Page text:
I have some things to look at to see if I can improve my results. Then I’ll try again on another EDC.

          Marc

           

           

          Attachments:
          You must be logged in to view attached files.
          3 users thanked author for this post.
          #40145

          Organic
          Participant

            That’s a beautiful edge Marc. How long do you estimate that it took you starting from your final do-over?

            1 user thanked author for this post.
            #40146

            cbwx34
            Keymaster

              Something that small could have been there for a while, and just didn’t get worked out… or done without even knowing when it occurred.  Just an option to consider.

              At any rate… edge looks good!

              1 user thanked author for this post.
              #40147

              MarcH
              Participant

                I probably had a couple hours in it.  I just pittle along.  I stop and inspect and photograph with the microscope.  That’s tremendously time consuming since you’re visualizing only a very small swatch of the bevel at a time.  For me it was a study in cause and effect and refinement of technique.  I observe the scratch pattern as I vary my finger placement up and down along the stones while varying my pressure applied.  I’ve had a pretty good idea of this correlation for sometime.  I was verifying and documenting it, for what reason, I don’t know.

                The knife is very very sharp and very shiny.  It’s not the “perfect” polished bevel I was looking to achieve.  I still haven’t gotten the answer to the question I posed to the true professionals, are your beautifully photographed mirror polished bevels without micro-scratches and blemishes?  I don’t yet know how to capture a good bevel photograph.  I have learned you can focus on the reflected image and avoid showing the flaws.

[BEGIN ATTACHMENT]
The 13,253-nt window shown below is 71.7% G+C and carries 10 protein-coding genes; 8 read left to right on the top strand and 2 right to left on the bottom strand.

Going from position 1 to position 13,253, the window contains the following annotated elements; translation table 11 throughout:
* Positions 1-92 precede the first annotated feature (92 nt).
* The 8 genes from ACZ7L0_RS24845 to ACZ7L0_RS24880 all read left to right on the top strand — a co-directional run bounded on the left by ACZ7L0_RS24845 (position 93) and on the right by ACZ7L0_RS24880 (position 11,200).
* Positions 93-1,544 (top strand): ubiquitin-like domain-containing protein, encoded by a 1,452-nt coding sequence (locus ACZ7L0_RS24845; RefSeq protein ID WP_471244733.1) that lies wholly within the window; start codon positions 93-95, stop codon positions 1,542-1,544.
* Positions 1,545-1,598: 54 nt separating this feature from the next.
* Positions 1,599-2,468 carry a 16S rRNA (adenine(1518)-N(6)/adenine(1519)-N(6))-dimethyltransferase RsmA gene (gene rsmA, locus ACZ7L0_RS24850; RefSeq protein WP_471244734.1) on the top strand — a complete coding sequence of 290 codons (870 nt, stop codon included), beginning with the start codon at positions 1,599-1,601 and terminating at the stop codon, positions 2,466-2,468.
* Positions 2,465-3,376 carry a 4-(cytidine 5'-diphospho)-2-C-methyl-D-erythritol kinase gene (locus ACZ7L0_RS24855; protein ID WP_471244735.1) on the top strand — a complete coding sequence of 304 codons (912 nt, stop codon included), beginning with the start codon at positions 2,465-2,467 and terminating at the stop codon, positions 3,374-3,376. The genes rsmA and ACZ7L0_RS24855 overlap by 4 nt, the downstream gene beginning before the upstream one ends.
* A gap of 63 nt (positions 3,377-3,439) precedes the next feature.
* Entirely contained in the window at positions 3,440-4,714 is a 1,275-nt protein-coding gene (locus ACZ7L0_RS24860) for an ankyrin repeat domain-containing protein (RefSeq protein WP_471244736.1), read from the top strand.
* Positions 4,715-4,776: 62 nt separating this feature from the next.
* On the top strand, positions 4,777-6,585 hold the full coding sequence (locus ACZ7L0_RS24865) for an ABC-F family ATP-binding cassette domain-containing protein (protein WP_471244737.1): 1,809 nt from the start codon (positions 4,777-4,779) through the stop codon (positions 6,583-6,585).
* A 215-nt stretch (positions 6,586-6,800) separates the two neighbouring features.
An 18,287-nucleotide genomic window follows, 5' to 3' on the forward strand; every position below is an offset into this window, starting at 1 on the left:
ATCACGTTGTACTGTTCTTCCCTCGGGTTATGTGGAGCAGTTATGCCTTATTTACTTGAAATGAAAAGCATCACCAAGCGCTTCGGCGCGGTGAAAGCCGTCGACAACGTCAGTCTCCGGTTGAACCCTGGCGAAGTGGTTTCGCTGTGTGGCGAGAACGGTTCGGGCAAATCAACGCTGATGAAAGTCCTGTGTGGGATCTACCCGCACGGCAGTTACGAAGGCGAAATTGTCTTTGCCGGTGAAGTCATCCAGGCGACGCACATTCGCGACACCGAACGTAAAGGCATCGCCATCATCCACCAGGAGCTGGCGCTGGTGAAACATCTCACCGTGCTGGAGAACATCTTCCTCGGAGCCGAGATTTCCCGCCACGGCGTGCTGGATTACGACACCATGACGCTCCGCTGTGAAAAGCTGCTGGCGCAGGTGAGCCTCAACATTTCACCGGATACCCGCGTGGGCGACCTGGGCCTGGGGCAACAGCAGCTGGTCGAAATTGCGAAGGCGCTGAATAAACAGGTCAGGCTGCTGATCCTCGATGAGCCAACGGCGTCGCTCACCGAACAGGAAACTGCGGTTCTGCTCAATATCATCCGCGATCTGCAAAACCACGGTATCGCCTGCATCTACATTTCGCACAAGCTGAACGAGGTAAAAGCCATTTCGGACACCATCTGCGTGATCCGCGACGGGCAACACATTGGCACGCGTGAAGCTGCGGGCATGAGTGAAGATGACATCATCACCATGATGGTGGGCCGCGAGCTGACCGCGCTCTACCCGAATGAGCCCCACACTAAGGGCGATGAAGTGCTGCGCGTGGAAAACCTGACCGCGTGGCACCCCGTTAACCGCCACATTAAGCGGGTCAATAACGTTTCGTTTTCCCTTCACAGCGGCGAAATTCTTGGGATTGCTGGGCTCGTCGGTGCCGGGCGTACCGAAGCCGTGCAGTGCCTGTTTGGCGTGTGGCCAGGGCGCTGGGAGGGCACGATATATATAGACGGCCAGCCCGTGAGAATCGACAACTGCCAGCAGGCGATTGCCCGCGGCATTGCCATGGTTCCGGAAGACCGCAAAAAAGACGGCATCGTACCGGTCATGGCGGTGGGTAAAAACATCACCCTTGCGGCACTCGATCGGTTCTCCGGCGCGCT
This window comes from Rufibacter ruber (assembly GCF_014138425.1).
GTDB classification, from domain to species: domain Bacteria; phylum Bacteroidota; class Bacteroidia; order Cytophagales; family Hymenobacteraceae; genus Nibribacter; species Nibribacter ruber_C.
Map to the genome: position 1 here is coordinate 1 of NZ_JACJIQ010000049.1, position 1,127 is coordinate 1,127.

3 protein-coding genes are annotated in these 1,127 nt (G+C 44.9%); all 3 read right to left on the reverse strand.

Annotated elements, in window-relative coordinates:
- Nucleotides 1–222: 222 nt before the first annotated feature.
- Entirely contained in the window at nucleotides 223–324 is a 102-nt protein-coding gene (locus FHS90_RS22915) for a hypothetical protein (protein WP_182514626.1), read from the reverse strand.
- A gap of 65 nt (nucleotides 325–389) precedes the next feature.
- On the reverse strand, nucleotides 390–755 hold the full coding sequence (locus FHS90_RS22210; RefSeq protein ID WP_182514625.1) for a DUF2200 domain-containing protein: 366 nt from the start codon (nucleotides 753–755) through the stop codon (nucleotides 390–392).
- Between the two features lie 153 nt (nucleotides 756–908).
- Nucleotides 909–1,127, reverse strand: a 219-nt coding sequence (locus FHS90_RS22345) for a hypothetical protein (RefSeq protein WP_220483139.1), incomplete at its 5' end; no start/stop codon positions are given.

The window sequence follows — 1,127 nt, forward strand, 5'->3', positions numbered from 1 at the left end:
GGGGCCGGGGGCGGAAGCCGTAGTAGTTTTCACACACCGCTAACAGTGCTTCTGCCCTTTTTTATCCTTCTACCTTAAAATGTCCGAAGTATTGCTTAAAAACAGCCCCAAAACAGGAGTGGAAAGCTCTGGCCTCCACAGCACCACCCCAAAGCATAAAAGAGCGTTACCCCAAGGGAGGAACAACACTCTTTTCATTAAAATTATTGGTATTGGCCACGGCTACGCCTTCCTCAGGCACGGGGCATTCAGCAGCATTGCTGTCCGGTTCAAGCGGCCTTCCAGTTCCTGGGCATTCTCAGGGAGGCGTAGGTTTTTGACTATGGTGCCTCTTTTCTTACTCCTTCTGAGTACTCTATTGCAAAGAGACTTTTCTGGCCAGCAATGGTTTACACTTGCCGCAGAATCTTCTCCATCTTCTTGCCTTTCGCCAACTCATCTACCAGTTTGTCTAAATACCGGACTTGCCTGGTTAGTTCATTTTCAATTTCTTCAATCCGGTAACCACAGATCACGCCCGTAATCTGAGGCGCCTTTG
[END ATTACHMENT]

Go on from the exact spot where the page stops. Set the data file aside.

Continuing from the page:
I’ll continue to practice and strive for my perfect polish.

                #40148

                tcmeyer
                Participant

                  I recently came across an interesting video on the USA Knife Maker web site.  They demonstrate the use of foil and cryo in heat treating.  Check it out at this link.

                  Scroll a bit down the page to find the video.

                   

                  2 users thanked author for this post.
                  #40149

                  Anarchy84
                  Participant

                    That edge looks great, Marc! Thanks for sharing some of your methods.

                    1 user thanked author for this post.